When celebrating the most powerful women of the last 70 years, it may seem natural to host a celebration at Buckingham Palace: home to a Queen who has reigned for generations.But if anyone had hoped Her Majesty might be recognised for her contribution to women’s lives over her long service, they would be disappointed.The BBC Radio 4 Woman’s Hour Power List, announced on Wednesday, instead recognises Beyoncé, the singer, feminist provocateur Germaine Greer and a fictional character: the love-lorn Bridget Jones. She told guests it was a “huge pleasure to acknowledge this magnificent milestone” and said the programme’s origins as a show just for housewives had been “left far behind”.”It is a living social history charting the changing attitudes to women as well as the changing attitudes of women themselves,” she said.”So it’s not surprising that the number of listeners is higher than ever and that its audience is made up of both women and men.” Baroness Thatcher came in first in the power list It is the first time the list has encompassed a fictional character as well as women no longer with us.Previous winners include Scottish First Minister Nicola Sturgeon, campaigner Baroness Lawrence, and the Queen, who won in 2013. Want the best of The Telegraph direct to your email and WhatsApp? Sign up to our free twice-daily Front Page newsletter and new audio briefings. Beyonce, the singer Emma Barnett, chair of judges, said of Lady Thatcher: “Love or loathe her, it is hard to think of another woman who has had more of an impact on British women than Baroness Margaret Thatcher within the last seven decades.“Anyone born in the 80s, and thereafter, grew up thinking it was normal for a woman to run the country; anyone over the age of 18 while she was in charge was shaped by her leadership style and uncompromising policies.“In fact a whole generation of women’s feminism was formed in direct retaliation to her.”Judge Julia Hobsbawm said of the inclusion of Bridget Jones: “Twenty five years ago she ushered in the voice of a woman narrating her own banality as well as her own complexity.”The seven women on the Woman’s Hour Power List 2016:Margaret Thatcher – First female British Prime Minister (1979-1990) and leader of the Conservative Party (1975-1990). Emma Barnett says: “Love or loathe her, it is hard to think of another woman who has had more of an impact on British women than Baroness Margaret Thatcher within the last seven decades. Anyone born in the 80s, and thereafter, grew up thinking it was normal for a woman to run the country; anyone over the age of 18 while she was in charge was shaped by her leadership style and uncompromising policies. In fact a whole generation of women’s feminism was formed in direct retaliation to her.”Helen Brook – Set up Brook Advisory Centres in 1964 offering contraceptive advice to unmarried women. Jill Burridge says: “I think the biggest change [of the past 70 years] was probably contraception, which freed women to think about what they did and what choices they had – in terms of whether they stayed at home or chose to develop their career. Everything has followed on from that –employment, job opportunities, all those things flowed on after the change when the pill became freely available to women.”Barbara Castle – Labour MP for Blackburn (1945-1979), brought in the Equal Pay Act in 1970. Emma Barnett says: “It would be criminal not to put Barbara Castle on that list. Every negotiation I’ve ever had I know I’ve got her standing behind me with what she put into legislation.”Germaine Greer – Australian writer, recognised as one of the major voices of the feminist movement, she published The Female Eunuch in 1970. Abi Morgan says: “She’s a warrior for me – she’s somebody who went to the frontline of feminism and said bring it on.”Jayaben Desai – Prominent leader of the strikers in the Grunwick dispute in London in 1976, campaigning against low pay and poor conditions for women workers. Ayesha Hazarika says: “She highlighted the plight of low paid women, immigrant workers, racism, trade union recognition – but also dignity, humanity and basic human rights.” Bridget Jones – Bridget Jones’s Diary published by Helen Fielding in 1996. Julia Hobsbawm says: “Twenty five years ago she ushered in the voice of a woman narrating her own banality as well as her own complexity.”Beyoncé – American singer-songwriter. Ayesha Hazarika says: “I think Beyoncé managed to do two things. She turned herself into a very successful commercial brand but with that she also put out quite a positive feminist message, right from the start. Particularly now she’s moving into race relations talking about black lives matter. And also from a beauty point of view, being a black woman who is held up as a global beauty icon at a time when beauty and pop culture is still very white.” Barbara Castle shares a cup of tea with the leaders of the female machinists’ strike from the Ford plant in Dagenham in 1968 The Duchess of Cornwall greets Dame Jenni Murray at the Buckingham Palace reception A spokesman for Radio 4 said debate over the selection was to be expected. Lady Thatcher and Miss Jones are joined on the final list by Helen Brook, who founded centres offering contraception to unmarried women, Barbara Castle, the Labour MP who fought for equal pay, and Jayaben Desai, a strike leader in the 1974 Grunwick dispute.Germaine Greer, the feminist and academic who has caused fury among campaigners for recent comments about transgender people, came in fourth place, with judge Abi Morgan hailing her a “warrior”.Beyoncé, the American singer, makes it onto the list at number seven in recognition of her status as a “global beauty icon”. The Duchess of Cornwall meets Germaine Greer Germaine Greer, the feminist and author The list will be announced on Woman’s Hour from 10am on Wednesday, in a programme pre-recorded at Buckingham Palace.Speaking at a reception to celebrate the show’s 70th anniversary, the Duchess of Cornwall told a crowd the programme had been part of the “soundtrack to my life”. The Queen did not make the list, despite her long serviceCredit:Getty Images The list of seven powerful women, selected by a judging panel, was topped by Baroness Thatcher, the late former prime minister who was recognised by the BBC for her impact on British women whether they “love her or loathe her”.The Queen did not make the list, with Theresa May, the current Prime Minister, also omitted along with all modern-day politicians.Instead, Woman’s House chose to honour the star of Helen Fielding’s 1996 novel, Bridget Jones’s Diary, famous for her witty take on the life of a single woman in a world of “smug marrieds”. Alice Feinstein, Woman’s Hour editor, said: “Each year the Woman’s Hour Power List aims to highlight, celebrate and create a discussion around the achievements of women who are pioneering and affecting change for women and in British society at large.“In our anniversary year it felt appropriate to take stock and recognise the women who over the past 70 years have had the biggest impact.“Of course it’s been an impossible task for our judges to compile a final list of seven but I’m pleased that this feels like an appropriately wide-ranging and impressive line-up of those who historically and today are having an impact in terms of the choices available to women in the UK in 2016.”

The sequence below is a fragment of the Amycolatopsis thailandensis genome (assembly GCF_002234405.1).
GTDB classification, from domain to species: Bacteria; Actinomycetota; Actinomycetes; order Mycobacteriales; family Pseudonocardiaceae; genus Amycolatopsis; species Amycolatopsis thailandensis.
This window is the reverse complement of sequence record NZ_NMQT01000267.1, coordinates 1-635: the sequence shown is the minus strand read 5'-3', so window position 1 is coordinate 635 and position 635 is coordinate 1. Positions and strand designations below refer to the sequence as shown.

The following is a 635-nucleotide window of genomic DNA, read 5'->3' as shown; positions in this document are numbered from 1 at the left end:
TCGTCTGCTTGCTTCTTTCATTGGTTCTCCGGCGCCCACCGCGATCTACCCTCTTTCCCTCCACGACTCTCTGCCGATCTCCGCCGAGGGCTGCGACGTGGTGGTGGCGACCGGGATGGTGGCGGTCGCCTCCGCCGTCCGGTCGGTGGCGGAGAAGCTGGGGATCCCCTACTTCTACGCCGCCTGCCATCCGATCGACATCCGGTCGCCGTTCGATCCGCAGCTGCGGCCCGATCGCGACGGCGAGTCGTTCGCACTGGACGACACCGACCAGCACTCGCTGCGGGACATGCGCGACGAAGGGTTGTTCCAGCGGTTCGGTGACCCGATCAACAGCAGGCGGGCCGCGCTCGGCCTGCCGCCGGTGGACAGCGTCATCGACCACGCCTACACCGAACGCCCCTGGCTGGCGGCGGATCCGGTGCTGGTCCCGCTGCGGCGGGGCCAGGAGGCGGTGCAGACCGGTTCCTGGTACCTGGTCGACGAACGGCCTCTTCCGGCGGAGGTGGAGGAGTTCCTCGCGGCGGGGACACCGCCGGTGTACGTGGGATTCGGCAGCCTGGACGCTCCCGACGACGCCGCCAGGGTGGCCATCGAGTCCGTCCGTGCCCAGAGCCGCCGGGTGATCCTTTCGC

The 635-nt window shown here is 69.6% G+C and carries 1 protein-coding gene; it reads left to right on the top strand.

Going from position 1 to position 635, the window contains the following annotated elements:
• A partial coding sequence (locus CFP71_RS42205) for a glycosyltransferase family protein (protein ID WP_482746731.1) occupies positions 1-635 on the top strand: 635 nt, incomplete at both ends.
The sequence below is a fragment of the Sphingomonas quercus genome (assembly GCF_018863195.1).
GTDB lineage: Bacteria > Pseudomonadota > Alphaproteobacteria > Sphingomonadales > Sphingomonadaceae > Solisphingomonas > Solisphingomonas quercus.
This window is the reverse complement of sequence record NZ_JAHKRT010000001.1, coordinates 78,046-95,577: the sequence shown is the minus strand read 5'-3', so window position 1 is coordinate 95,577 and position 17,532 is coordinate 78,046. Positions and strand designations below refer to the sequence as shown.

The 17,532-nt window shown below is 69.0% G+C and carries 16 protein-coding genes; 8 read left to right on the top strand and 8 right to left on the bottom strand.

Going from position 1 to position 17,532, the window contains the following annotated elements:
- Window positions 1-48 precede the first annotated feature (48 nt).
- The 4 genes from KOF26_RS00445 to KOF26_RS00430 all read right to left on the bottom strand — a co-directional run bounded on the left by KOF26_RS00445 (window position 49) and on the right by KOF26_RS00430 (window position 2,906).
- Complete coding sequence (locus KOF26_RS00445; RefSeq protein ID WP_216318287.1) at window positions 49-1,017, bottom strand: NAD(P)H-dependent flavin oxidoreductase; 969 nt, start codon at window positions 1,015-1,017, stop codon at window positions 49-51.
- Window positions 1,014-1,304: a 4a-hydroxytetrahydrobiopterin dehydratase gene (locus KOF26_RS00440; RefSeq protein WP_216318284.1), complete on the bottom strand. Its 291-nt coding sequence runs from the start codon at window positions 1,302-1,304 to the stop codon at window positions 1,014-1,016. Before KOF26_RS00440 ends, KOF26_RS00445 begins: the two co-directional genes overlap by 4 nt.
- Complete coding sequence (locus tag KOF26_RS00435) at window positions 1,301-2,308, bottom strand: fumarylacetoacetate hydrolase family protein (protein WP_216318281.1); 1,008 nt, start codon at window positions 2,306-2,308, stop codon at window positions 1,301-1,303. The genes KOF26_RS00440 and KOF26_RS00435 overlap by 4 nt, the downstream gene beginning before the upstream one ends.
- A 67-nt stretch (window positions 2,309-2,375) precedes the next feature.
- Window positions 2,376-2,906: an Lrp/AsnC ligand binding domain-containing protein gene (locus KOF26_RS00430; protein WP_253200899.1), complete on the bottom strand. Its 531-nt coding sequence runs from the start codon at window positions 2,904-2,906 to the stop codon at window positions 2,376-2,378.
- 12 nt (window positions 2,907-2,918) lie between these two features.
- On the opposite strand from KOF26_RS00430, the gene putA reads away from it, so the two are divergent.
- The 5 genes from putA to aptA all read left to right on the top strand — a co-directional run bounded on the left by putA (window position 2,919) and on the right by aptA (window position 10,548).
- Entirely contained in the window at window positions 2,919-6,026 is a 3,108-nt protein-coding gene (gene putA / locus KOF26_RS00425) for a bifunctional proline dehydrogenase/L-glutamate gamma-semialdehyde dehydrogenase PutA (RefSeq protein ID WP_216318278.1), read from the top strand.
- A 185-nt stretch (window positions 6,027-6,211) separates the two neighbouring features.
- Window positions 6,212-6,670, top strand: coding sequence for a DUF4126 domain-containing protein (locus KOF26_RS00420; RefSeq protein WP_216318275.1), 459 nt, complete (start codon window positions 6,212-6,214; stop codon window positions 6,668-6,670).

Finding a carer can be a nightmare, the founders of the new service sayCredit:Alamy Want the best of The Telegraph direct to your email and WhatsApp? Sign up to our free twice-daily Front Page newsletter and new audio briefings. David Mowat, the minister for care and support, said: “This is an interesting and innovative proposal which will help raise awareness of the challenges faced by the vulnerable elderly, and those with specific conditions that are becoming increasingly common in our society. I look forward to hearing more about the results in due course.”Cera already offers a venture which guarantees a carer to a patient’s front door or hospital bed within four hours in some parts of the country.The start-up, which says it has just completed the largest ever seed round in European healthcare history, is backed by the heads of Just Eat and a former director of the World Economic Forum. Uber drivers will be trained to ferry the elderly home from hospital in an attempt to tackle record levels of NHS bedblocking.Ministers hailed the deal as an “interesting and innovative” response to the challenges faced by Britain’s ageing population.The partnership between Uber and the company, Cera, means drivers will be given special training in disabilities, with access to cars which can take wheelchairs.And Cera will join forces with the country’s largest NHS trust and with three local health groups to deliver home care for patients, including those with dementia and cancer.The NHS scheme could also result in Uber drivers being used to transport patients home from hospital, or to send carers out to customers.Dr Ben Maruthappu, Cera’s co-founder, said the new plans would “revolutionise” closer working between care and transport services – improving the lives of families.“Older people and those with disabilities will now have access to the highest quality drivers, while carers will be able to efficiently travel to ensure they can provide services in the right place at the right time,” he said.“These partnerships tackle major challenges in the NHS, cracking down on bed-blocking and delayed discharges, while providing high-quality and efficient care, said Dr Maruthappu, a junior doctor. The service run by the health start-up already allows families to book a carer online, and monitor the help given to their loved ones. Individual consumers will also be able to request specially trained Uber drivers to deliver paid-for care by the private care company, for those living in London.Jo Bertram, regional general manager at Uber, said the plans would improve mobility for some of society’s most vulnerable people.“Uber’s mission is for everybody to have access to reliable, safe and affordable transportation and this partnership brings us a step closer to making that a reality.“Simply by tapping a button on our app carers will be able to get to people quickly and efficiently, while those with mobility needs will have the freedom to get out and about,” she said. The NHS schemes cover a population of five million people across north London, as well as five hospitals run by Barts Health NHS Trust. The number of people who need help but do not receive it has risen by almost a fifth in a year, a report by Age UK showsCredit:PA Families will be guaranteed a visit from a carer within four hours, once the scheme is rolled out nationally Credit:Alamy